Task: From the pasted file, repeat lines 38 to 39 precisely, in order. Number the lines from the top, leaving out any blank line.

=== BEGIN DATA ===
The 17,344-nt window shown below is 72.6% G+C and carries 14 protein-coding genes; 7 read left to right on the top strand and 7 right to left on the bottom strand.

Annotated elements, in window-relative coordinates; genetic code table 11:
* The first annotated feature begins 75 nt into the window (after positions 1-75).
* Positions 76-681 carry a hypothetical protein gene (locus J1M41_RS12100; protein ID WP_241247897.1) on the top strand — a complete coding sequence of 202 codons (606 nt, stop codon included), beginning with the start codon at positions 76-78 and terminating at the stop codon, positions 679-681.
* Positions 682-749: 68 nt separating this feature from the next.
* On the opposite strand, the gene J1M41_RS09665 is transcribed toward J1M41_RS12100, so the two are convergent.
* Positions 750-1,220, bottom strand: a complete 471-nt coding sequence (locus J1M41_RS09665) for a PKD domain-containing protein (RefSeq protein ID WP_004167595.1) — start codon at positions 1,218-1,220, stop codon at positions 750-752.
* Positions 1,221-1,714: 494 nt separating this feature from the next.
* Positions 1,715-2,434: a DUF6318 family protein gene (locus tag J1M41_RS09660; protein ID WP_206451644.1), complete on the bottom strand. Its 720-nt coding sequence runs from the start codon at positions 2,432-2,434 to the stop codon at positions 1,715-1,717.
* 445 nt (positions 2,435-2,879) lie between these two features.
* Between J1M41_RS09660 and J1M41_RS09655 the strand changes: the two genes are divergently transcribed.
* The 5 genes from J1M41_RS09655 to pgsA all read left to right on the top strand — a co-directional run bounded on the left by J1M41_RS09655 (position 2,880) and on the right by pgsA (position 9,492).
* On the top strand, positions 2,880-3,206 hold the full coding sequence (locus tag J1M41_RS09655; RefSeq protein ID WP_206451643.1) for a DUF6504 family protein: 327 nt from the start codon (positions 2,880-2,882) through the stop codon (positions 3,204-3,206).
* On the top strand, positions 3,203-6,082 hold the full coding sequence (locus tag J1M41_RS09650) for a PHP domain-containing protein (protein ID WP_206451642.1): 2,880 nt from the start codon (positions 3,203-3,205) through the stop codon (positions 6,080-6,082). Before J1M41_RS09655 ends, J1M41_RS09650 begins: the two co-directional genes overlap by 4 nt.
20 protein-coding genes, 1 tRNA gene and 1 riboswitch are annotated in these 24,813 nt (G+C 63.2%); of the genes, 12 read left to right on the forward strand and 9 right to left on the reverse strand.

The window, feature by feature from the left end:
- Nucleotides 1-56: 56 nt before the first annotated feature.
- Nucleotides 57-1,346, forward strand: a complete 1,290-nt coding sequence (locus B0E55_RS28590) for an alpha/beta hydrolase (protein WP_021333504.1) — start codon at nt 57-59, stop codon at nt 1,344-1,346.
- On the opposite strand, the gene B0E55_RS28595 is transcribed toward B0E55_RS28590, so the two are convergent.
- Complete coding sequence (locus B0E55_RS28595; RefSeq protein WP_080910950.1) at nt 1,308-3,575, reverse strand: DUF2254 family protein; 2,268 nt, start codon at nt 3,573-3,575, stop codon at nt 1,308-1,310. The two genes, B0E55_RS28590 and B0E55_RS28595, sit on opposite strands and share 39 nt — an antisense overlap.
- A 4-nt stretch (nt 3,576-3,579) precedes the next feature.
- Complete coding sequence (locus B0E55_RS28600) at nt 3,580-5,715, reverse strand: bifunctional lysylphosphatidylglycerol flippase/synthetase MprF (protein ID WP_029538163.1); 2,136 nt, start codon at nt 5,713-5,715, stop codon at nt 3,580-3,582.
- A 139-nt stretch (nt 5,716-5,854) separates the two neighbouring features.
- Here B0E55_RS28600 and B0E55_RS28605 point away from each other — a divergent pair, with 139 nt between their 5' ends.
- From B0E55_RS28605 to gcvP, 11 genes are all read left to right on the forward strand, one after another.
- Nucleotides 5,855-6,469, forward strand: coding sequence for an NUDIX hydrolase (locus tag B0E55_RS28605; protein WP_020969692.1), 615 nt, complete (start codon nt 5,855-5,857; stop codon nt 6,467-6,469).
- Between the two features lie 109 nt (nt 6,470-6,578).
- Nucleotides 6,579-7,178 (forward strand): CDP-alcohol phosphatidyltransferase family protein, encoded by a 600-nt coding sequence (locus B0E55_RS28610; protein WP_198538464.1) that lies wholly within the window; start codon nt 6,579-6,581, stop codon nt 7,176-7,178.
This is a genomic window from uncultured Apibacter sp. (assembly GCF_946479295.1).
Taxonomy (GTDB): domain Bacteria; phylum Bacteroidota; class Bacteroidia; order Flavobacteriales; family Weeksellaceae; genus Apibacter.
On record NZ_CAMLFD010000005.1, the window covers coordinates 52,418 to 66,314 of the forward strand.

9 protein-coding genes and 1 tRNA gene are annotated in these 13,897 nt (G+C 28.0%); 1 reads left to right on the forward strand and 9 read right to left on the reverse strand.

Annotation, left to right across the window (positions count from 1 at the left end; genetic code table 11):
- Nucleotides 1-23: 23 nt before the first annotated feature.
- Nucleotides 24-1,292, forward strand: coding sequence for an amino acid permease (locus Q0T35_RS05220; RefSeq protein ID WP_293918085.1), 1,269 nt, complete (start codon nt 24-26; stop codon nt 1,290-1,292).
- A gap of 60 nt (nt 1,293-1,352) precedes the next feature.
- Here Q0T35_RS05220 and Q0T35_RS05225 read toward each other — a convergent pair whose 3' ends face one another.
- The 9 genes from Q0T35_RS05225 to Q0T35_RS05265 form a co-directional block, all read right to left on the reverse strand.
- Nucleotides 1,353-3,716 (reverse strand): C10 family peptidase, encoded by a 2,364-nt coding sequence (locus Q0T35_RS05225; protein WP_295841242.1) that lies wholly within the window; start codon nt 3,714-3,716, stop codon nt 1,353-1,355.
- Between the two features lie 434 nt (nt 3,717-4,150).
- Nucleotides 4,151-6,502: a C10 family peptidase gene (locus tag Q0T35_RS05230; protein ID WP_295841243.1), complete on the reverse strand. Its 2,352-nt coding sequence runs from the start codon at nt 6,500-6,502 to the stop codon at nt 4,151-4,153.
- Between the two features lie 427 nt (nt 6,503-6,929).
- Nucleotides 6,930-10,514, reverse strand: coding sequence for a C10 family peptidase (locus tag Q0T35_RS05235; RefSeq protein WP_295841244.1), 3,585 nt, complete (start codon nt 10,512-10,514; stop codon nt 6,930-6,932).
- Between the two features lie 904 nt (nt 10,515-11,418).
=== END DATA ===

- The 9 genes from Q0T35_RS05225 to Q0T35_RS05265 form a co-directional block, all read right to left on the reverse strand.
- Nucleotides 1,353-3,716 (reverse strand): C10 family peptidase, encoded by a 2,364-nt coding sequence (locus Q0T35_RS05225; protein WP_295841242.1) that lies wholly within the window; start codon nt 3,714-3,716, stop codon nt 1,353-1,355.